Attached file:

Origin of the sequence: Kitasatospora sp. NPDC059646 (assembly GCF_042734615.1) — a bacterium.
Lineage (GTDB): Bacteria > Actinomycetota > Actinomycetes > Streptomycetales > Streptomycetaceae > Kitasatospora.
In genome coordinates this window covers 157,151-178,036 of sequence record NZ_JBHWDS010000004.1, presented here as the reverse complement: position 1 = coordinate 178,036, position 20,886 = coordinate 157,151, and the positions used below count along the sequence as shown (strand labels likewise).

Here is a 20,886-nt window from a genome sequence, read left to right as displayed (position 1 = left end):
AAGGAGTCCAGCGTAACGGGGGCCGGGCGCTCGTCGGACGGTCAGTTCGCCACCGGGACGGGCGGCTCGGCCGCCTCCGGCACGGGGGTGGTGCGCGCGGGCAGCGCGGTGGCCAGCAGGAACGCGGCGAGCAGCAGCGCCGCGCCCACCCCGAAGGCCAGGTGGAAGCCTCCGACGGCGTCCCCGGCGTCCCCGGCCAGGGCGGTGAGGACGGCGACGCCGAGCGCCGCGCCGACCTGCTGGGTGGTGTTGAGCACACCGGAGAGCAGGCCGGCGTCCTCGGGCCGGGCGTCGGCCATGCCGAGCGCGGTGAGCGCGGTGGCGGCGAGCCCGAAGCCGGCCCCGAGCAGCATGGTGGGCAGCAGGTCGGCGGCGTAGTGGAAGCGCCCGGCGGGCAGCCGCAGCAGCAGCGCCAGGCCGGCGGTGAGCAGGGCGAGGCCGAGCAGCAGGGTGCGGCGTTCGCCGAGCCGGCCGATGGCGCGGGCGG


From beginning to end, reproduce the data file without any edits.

Origin of the sequence: Kitasatospora sp. NPDC059646 (assembly GCF_042734615.1) — a bacterium.
Lineage (GTDB): Bacteria > Actinomycetota > Actinomycetes > Streptomycetales > Streptomycetaceae > Kitasatospora.
In genome coordinates this window covers 157,151-178,036 of sequence record NZ_JBHWDS010000004.1, presented here as the reverse complement: position 1 = coordinate 178,036, position 20,886 = coordinate 157,151, and the positions used below count along the sequence as shown (strand labels likewise).

Here is a 20,886-nt window from a genome sequence, read left to right as displayed (position 1 = left end):
AAGGAGTCCAGCGTAACGGGGGCCGGGCGCTCGTCGGACGGTCAGTTCGCCACCGGGACGGGCGGCTCGGCCGCCTCCGGCACGGGGGTGGTGCGCGCGGGCAGCGCGGTGGCCAGCAGGAACGCGGCGAGCAGCAGCGCCGCGCCCACCCCGAAGGCCAGGTGGAAGCCTCCGACGGCGTCCCCGGCGTCCCCGGCCAGGGCGGTGAGGACGGCGACGCCGAGCGCCGCGCCGACCTGCTGGGTGGTGTTGAGCACACCGGAGAGCAGGCCGGCGTCCTCGGGCCGGGCGTCGGCCATGCCGAGCGCGGTGAGCGCGGTGGCGGCGAGCCCGAAGCCGGCCCCGAGCAGCATGGTGGGCAGCAGGTCGGCGGCGTAGTGGAAGCGCCCGGCGGGCAGCCGCAGCAGCAGCGCCAGGCCGGCGGTGAGCAGGGCGAGGCCGAGCAGCAGGGTGCGGCGTTCGCCGAGCCGGCCGATGGCGCGGGCGG